Last year, I found myself a new favourite old house. Well, favourite apart from the one I’m living in anyway.
Haddon Hall is one of the best surviving examples of a medieval manor house. Built originally in around 1150, it was gradually added to over the following five centuries, before being abandoned in the early 18th Century in favour of the much grander Belvoir Castle, after its owner was elevated to the Dukedom of Rutland.
After standing empty for 200 years, the castle was sympathetically restored by the 9th Duke of Rutland, grandfather of the present owner, Lord Edward Manners. But more of him later. The real heroine of this story is Dorothy Vernon, though she may not have known it at the time.
Dorothy’s family had come into possession of the hall in the late 12th Century through the marriage between Sir Richard Vernon and Avice Avenel, a descendant of the hall’s founders, and her parents probably had great plans for her, but Dorothy was having none of it, instead eloping in 1563 with Sir John Manners, the second son of the Earl of Rutland. The bridge where she met up with Sir John is still standing, although I’ve heard some people confuse her bridge with the much grander one towards the front of the house. Alas, the various flights of steps she would have had to descend have all been replaced, although one flight in the house, dating from 1645, are known locally as ‘Dorothy Vernon’s Steps’.
Dorothy and John were forgiven, and the hall passed to the Manners family, who have owned it ever since. Dorothy and John completed work on the Long Gallery begun by Dorothy’s father, redecorated the State Bedrooms, and laid out the gardens, probably as squares of Tudor knots with a mixture of flowering plants and herbs. The gardens are still magnificent today, and in fine weather there are also wild-flower meadows to explore going outside the walls and down towards the river and Dorothy’s bridge.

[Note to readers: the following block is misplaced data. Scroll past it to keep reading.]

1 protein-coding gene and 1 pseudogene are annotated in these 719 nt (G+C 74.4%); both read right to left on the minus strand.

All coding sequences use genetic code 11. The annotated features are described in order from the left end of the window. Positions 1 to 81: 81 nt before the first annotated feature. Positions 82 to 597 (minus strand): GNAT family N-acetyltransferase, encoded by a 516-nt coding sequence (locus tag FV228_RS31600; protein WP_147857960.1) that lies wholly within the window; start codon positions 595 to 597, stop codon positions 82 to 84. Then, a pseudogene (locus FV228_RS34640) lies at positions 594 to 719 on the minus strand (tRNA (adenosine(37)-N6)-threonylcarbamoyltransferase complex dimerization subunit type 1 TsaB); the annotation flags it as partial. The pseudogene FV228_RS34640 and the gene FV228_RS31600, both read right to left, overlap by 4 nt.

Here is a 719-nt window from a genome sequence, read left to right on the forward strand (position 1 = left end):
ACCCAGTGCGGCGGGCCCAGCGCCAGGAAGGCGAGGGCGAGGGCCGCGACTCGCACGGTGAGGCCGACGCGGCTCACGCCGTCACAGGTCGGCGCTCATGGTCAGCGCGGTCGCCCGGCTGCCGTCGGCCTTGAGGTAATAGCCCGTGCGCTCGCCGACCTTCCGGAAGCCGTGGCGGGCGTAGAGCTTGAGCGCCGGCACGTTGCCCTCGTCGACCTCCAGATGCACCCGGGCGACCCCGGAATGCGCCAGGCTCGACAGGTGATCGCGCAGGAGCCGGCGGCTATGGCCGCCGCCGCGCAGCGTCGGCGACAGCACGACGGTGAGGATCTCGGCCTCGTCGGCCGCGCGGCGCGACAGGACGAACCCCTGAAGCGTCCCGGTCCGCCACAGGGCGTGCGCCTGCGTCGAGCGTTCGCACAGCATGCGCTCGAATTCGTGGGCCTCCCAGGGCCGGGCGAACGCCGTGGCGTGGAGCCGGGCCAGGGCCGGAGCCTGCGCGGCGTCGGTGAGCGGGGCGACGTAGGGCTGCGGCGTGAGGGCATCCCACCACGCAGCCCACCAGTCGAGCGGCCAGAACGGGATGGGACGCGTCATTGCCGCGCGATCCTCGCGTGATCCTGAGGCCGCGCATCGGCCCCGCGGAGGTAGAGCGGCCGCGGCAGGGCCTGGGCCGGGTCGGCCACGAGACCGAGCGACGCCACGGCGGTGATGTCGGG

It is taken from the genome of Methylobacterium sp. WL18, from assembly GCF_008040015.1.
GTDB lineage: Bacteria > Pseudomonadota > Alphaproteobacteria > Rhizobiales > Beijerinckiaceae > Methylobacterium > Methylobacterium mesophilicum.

As a rare, mostly unimproved example of an early hall, Haddon is very popular with the Tudor Group, a collection of historical intrpreters. In September 2014, they held a muster, and showed off their skills with longbows and muskets.
In December 2014, the Hall opened for the Christmas Season for the first time in many years. I visited on the 6th, the first day of opening, and also the first of two days when the Tudor Group were in residence. The day was rather cold and frosty, but the Hall was decorated inside and out, including the Chapel of St Nicholas. However, the mulled wine on offer, and the roaring fire in the great hall did little to dispel the chill from the house having been closed up for the whole of the preceding month. Which just makes you glad we live now and not in Tudor times, I expect.
But back to the chapel, which is one of the areas to which the 9th Duke paid particular attention. The chapel dates from around the time the Hall was founded and is still the parish church for the now almost extinct village of Nether Haddon – one of the UK’s smallest parishes. The 9th Duke loved Haddon Hall and put a lot of time, money and effort into restoring it – there’s a small museum elsewhere in the Hall, displaying the various small items he found, and also some of the larger pieces he was unable to display elsewhere – and in the chapel, he had the original fresco seccoes uncovered and repaired – a process that is still going on today.
The frescos are thought to date from the early fifteenth century, and were covered up during the Reformation of the mid 17th Century. Like so many other church decoration that were not completely destroyed by the Puritans. The frescos would have have originally been highly colourful, but are still magnificent today, depicting the lives of saints and various morality tales. The chapel also contains a replica of the tomb designed and partially carved by the 9th Duke’s mother to commemorate her first son, Lord Haddon, who died in childhood (his story played a large part in Catherine Bailey’s The Secret Rooms).
There’s always something new to see at the Hall, and I make new discoveries all the time. Not to be missed are the signatures of various Royal visitors on the wall of the Earl’s Apartment, and the many works of art throughout the various rooms open to the public.
Haddon Hall is truly an essential place to visit, no matter the time of year (although it’s closed over the winter apart from during the Christmas season) and those who aren’t able to go, or who wish to read up on the place before a visit can purchase a copy of guide book which provided much of my information from here.